Amazon announced this week that it’s increasing the price of Amazon Prime from $80 to $100 per year, its first price change since its introduction in 2005.
This has not been a popular decision, to put it lightly, but most Prime customers — which I’ve been since 2005 — aren’t really going anywhere. There’s nowhere to go. Amazon has either destroyed or bought every competitor that has ever come close to its retail business.
Prime customers should hardly be surprised at the price increase — the service has been getting worse for the last few years at an accelerating pace. Overnight shipping, previously $3.99 on anything from toothpaste to televisions, is now variably priced so it’s no longer worthwhile on even medium-sized items. “Add-On Items” was spun as a huge addition to the Prime catalog, but it also excluded thousands of existing items from small purchases that were previously available with no restrictions. For shipping, Prime is a worse deal now than it has ever been.
Its shipping deals always felt unsustainable, so in the absence of other changes, I’d feel that the extra $20 per year was justified. But I suspect the changes to overnight rates and Add-On Items would have been enough to keep Prime’s shipping costs sustainable, and these haven’t been the only changes. The biggest annoyance recently is that Prime members are now being forced through this sleazy interstitial ad between checkout steps:
Showing this once is bad enough, but I see it regularly. Amazon is now annoying their best customers with desperate, obnoxious, tricky interstitial ads. (Of course, the checkbox is checked by default.)
Maybe the reason Prime economics have become tricky is because Amazon bundled in a video service nobody wants since 2011, leveraging one business’ extreme success to juice the numbers of one that’s faring poorly against its competitors. Netflix charges $95.88 per year for a similar service. How much of Prime’s price hike was really to help pay for the video service that’s just a tax on Prime members who have never used it and don’t want it?12
This isn’t just an Amazon problem. In the last few years, Google, Apple, Amazon, Facebook, and Twitter have all made huge attempts to move into major parts of each others’ businesses, usually at the detriment of their customers or users.3
Google, the geek world’s undeserved, unquestioned darling for well over a decade, has made all of its core products worse by forcefully shoving Google+ into them. They’re leveraging extreme success from some businesses (search, email, maps) to juice the numbers of one that’s faring poorly against its competitors (Google+). Sound familiar?
Apple’s Maps is still worse and has fewer features than Google Maps, which was previously integrated better into the iPhone and didn’t enable as much Google tracking creepiness. Not anymore. (Although I think the fault of this is shared between Apple and Google.) Many of Apple’s other applications and services have suffered as well as they’ve spread themselves too thinly and competed on more fronts.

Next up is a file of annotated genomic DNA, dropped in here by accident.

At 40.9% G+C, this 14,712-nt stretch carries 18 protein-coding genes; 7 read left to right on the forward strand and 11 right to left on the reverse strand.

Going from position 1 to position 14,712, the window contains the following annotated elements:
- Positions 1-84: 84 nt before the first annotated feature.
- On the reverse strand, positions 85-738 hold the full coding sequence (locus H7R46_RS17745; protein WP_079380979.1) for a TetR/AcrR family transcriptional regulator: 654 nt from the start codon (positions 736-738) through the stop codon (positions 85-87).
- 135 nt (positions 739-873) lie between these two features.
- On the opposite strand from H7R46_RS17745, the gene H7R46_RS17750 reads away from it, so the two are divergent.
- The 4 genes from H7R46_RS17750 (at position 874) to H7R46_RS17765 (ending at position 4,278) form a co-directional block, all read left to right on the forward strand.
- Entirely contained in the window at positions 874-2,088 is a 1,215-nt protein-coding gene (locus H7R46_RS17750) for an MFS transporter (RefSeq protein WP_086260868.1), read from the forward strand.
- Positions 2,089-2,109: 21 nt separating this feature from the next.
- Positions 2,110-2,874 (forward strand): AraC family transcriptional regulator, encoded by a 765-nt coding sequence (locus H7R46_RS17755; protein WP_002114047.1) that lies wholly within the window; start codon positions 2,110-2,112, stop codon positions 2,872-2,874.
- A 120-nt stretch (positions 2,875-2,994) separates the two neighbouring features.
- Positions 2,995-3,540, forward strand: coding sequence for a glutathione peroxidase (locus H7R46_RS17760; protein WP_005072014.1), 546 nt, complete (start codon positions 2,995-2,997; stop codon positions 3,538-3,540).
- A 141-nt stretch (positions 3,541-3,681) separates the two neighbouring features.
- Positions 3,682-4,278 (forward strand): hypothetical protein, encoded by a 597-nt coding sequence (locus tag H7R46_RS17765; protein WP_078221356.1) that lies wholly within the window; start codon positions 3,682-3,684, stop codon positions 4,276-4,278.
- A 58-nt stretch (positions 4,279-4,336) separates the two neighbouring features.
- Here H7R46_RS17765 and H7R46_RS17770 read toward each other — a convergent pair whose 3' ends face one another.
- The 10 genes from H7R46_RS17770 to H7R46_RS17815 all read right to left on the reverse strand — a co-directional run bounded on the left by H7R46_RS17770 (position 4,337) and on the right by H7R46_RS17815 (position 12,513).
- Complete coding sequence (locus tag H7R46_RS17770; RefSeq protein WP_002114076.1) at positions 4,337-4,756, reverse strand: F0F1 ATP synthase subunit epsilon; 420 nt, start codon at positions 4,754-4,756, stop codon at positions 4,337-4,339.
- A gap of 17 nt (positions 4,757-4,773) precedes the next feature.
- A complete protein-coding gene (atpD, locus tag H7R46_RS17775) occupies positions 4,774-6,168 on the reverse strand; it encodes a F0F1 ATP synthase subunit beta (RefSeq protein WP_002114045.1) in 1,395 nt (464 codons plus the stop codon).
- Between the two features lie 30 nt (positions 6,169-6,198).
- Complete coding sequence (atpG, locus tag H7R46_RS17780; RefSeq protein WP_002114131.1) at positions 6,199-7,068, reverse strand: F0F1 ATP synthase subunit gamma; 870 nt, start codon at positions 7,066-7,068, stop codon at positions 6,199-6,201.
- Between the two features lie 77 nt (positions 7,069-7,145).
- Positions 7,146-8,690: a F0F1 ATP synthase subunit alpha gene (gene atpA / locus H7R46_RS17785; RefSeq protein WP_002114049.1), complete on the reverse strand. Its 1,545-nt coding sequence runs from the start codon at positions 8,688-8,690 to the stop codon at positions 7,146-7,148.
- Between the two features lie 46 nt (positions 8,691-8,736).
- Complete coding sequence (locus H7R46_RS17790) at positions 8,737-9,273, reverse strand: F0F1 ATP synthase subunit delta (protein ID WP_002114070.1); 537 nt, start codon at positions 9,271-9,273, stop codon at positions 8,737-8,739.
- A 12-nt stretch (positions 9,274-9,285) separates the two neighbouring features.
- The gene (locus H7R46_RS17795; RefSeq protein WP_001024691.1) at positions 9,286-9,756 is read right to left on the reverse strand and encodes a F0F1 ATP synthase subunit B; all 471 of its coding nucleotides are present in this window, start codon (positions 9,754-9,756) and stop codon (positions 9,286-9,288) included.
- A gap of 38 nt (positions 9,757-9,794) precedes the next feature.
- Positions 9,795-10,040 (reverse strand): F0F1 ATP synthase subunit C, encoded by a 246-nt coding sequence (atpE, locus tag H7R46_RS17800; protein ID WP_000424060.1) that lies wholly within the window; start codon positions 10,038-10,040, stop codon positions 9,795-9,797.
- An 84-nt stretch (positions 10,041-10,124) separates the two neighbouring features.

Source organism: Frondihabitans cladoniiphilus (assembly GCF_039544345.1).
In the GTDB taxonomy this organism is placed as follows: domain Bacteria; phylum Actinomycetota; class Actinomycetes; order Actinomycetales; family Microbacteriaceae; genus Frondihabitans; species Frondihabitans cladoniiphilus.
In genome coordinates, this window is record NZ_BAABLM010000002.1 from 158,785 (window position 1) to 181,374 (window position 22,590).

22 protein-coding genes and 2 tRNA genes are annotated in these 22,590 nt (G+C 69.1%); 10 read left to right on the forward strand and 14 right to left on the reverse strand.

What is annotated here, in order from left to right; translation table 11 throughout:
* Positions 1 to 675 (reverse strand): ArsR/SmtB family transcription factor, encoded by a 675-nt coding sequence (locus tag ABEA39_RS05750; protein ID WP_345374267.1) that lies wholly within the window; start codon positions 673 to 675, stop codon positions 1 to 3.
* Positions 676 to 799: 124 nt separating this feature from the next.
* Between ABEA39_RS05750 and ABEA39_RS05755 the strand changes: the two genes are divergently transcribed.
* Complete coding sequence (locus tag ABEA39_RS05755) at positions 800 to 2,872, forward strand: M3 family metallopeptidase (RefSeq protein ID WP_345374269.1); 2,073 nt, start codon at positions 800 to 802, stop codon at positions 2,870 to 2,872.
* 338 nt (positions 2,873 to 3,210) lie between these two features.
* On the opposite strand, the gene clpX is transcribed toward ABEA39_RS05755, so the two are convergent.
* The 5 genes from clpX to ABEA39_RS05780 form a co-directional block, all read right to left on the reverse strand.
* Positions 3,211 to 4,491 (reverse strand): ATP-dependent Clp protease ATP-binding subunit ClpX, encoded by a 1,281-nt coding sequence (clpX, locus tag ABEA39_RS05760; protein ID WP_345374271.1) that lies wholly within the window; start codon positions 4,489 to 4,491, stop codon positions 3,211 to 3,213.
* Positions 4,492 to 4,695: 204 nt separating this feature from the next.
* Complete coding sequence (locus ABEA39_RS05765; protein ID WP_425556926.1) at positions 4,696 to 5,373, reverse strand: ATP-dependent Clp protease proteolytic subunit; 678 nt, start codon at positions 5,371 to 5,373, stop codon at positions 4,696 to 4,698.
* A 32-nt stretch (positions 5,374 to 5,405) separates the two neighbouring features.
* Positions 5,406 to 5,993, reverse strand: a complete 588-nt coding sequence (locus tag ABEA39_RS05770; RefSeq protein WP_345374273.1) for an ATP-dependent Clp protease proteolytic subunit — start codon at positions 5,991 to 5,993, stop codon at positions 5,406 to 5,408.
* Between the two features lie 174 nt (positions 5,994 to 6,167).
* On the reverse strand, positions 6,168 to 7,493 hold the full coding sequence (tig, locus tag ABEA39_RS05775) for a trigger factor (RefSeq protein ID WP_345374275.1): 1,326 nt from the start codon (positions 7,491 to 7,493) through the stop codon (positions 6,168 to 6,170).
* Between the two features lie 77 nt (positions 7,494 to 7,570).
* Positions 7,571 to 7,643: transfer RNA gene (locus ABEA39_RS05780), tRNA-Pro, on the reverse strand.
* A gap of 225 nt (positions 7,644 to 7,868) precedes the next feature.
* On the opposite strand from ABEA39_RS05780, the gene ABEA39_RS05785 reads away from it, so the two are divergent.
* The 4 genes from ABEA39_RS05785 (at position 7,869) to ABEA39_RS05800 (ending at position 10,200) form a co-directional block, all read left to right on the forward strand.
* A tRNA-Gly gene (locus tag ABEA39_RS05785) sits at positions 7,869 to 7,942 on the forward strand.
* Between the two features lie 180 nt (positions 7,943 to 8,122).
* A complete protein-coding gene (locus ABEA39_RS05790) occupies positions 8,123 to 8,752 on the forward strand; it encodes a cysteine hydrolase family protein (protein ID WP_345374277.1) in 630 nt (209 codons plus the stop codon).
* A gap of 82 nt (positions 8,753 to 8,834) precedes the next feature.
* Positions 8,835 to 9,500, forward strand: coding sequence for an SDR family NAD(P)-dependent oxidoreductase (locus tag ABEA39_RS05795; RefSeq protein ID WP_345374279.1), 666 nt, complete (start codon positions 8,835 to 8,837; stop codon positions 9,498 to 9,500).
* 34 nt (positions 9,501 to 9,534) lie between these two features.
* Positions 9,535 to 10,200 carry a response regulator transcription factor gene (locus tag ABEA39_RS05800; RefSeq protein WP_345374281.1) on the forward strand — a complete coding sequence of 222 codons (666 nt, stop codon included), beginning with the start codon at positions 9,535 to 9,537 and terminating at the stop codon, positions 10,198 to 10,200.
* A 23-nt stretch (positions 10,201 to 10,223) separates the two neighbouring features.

The battle between Twitter and Facebook has made both products worse and caused weird restrictions to users on both sides, such as the walls both companies have installed between Twitter and Instagram. Twitter is now ultra-paranoid, defensive, aggressive, and full of annoying ads. Facebook’s core product is a mess as it continually tries (and fails) to capture the usage and style of Twitter, while annoying people more and more to keep its ads effective. (At least Facebook is consistent: they’ve always been getting worse.)
Amazon making its retail business worse to prop up another part of its ecosystem shouldn’t be a surprise to anyone. Amazon doesn’t want you to be only a retail customer anymore, and they’ll keep making it harder to be.
They want to lock everyone into everything. Just like everyone else. And we’re all worse off for it.
I wonder what percentage of Prime members have ever watched Amazon Instant Video. I haven’t, which is probably why I’m being shown these pushy ads. I imagine they wouldn’t be pushing it so hard if it was being widely used. ↩
Amazon also bundled the Kindle Owners’ Lending Library into Prime, which lets Prime-enrolled Kindle owners borrow one free book per month from an opt-in catalog that apparently sucks and is mostly filled with scammy bulk-published ebooks. It appears that Amazon pays an arbitrary flat rate of their choosing for the entire catalog and just splits it up between publishers based on usage (which is why the scammy ebook authors want you to pick theirs). Amazon is historically very cheap to authors with ebook payment rates, and they spin the Lending Library primarily as a publicity benefit (“exposure!”) for authors, so I wouldn’t expect this to be a substantial cost to them. (Based on this and this, it’s about 0.7% of Prime’s new cost.) ↩
How sad is it that Microsoft isn’t even in this list? They invented this move. ↩